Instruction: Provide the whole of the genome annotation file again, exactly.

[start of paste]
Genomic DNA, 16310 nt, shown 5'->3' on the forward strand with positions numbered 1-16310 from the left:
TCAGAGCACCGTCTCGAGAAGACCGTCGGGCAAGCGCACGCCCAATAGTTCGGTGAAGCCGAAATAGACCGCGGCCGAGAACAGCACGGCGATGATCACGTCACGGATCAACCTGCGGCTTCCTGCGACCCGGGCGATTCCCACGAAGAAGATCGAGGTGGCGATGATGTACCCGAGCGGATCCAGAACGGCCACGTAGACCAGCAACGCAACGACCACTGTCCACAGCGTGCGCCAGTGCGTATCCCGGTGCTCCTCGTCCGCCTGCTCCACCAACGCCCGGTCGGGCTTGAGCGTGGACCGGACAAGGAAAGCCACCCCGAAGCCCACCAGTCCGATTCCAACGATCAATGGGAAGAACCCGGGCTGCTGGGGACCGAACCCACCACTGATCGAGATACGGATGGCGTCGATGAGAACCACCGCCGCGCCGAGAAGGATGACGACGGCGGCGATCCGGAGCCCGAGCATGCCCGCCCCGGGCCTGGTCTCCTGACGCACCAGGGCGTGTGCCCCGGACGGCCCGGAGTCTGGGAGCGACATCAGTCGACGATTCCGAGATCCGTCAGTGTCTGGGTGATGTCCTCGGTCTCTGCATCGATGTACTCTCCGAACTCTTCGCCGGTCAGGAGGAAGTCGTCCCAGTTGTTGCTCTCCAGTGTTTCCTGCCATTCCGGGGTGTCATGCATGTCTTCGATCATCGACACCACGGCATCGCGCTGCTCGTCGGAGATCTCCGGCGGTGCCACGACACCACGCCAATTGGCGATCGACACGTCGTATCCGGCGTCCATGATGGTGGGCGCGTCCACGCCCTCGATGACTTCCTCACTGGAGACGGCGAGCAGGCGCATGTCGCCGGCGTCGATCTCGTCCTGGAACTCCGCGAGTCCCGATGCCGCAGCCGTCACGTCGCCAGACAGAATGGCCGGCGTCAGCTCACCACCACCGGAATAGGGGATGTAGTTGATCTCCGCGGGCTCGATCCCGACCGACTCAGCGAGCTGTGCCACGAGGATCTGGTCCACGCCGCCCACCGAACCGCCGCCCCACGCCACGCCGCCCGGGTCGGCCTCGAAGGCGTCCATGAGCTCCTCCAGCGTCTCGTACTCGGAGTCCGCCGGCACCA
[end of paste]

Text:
Genomic DNA, 16310 nt, shown 5'->3' on the forward strand with positions numbered 1-16310 from the left:
TCAGAGCACCGTCTCGAGAAGACCGTCGGGCAAGCGCACGCCCAATAGTTCGGTGAAGCCGAAATAGACCGCGGCCGAGAACAGCACGGCGATGATCACGTCACGGATCAACCTGCGGCTTCCTGCGACCCGGGCGATTCCCACGAAGAAGATCGAGGTGGCGATGATGTACCCGAGCGGATCCAGAACGGCCACGTAGACCAGCAACGCAACGACCACTGTCCACAGCGTGCGCCAGTGCGTATCCCGGTGCTCCTCGTCCGCCTGCTCCACCAACGCCCGGTCGGGCTTGAGCGTGGACCGGACAAGGAAAGCCACCCCGAAGCCCACCAGTCCGATTCCAACGATCAATGGGAAGAACCCGGGCTGCTGGGGACCGAACCCACCACTGATCGAGATACGGATGGCGTCGATGAGAACCACCGCCGCGCCGAGAAGGATGACGACGGCGGCGATCCGGAGCCCGAGCATGCCCGCCCCGGGCCTGGTCTCCTGACGCACCAGGGCGTGTGCCCCGGACGGCCCGGAGTCTGGGAGCGACATCAGTCGACGATTCCGAGATCCGTCAGTGTCTGGGTGATGTCCTCGGTCTCTGCATCGATGTACTCTCCGAACTCTTCGCCGGTCAGGAGGAAGTCGTCCCAGTTGTTGCTCTCCAGTGTTTCCTGCCATTCCGGGGTGTCATGCATGTCTTCGATCATCGACACCACGGCATCGCGCTGCTCGTCGGAGATCTCCGGCGGTGCCACGACACCACGCCAATTGGCGATCGACACGTCGTATCCGGCGTCCATGATGGTGGGCGCGTCCACGCCCTCGATGACTTCCTCACTGGAGACGGCGAGCAGGCGCATGTCGCCGGCGTCGATCTCGTCCTGGAACTCCGCGAGTCCCGATGCCGCAGCCGTCACGTCGCCAGACAGAATGGCCGGCGTCAGCTCACCACCACCGGAATAGGGGATGTAGTTGATCTCCGCGGGCTCGATCCCGACCGACTCAGCGAGCTGTGCCACGAGGATCTGGTCCACGCCGCCCACCGAACCGCCGCCCCACGCCACGCCGCCCGGGTCGGCCTCGAAGGCGTCCATGAGCTCCTCCAGCGTCTCGTACTCGGAGTCCGCCGGCACCA